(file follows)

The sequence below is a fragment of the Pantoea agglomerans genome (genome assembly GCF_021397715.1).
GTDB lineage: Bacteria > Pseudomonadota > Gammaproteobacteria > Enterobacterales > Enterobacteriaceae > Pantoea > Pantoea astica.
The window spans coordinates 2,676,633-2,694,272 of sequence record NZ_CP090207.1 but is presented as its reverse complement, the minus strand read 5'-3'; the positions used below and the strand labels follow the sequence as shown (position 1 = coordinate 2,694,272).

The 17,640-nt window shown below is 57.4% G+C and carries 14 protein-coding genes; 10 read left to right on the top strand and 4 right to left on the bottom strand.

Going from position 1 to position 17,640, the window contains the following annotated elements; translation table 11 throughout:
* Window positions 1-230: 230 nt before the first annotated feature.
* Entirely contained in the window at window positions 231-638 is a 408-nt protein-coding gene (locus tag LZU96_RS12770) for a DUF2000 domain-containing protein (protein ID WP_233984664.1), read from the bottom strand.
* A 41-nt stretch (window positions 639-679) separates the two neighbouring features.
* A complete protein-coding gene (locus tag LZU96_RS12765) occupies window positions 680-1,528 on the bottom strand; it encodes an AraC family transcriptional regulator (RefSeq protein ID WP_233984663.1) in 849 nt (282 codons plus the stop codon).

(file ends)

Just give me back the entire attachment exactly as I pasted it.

The sequence below is a fragment of the Pantoea agglomerans genome (genome assembly GCF_021397715.1).
GTDB lineage: Bacteria > Pseudomonadota > Gammaproteobacteria > Enterobacterales > Enterobacteriaceae > Pantoea > Pantoea astica.
The window spans coordinates 2,676,633-2,694,272 of sequence record NZ_CP090207.1 but is presented as its reverse complement, the minus strand read 5'-3'; the positions used below and the strand labels follow the sequence as shown (position 1 = coordinate 2,694,272).

The 17,640-nt window shown below is 57.4% G+C and carries 14 protein-coding genes; 10 read left to right on the top strand and 4 right to left on the bottom strand.

Going from position 1 to position 17,640, the window contains the following annotated elements; translation table 11 throughout:
* Window positions 1-230: 230 nt before the first annotated feature.
* Entirely contained in the window at window positions 231-638 is a 408-nt protein-coding gene (locus tag LZU96_RS12770) for a DUF2000 domain-containing protein (protein ID WP_233984664.1), read from the bottom strand.
* A 41-nt stretch (window positions 639-679) separates the two neighbouring features.
* A complete protein-coding gene (locus tag LZU96_RS12765) occupies window positions 680-1,528 on the bottom strand; it encodes an AraC family transcriptional regulator (RefSeq protein ID WP_233984663.1) in 849 nt (282 codons plus the stop codon).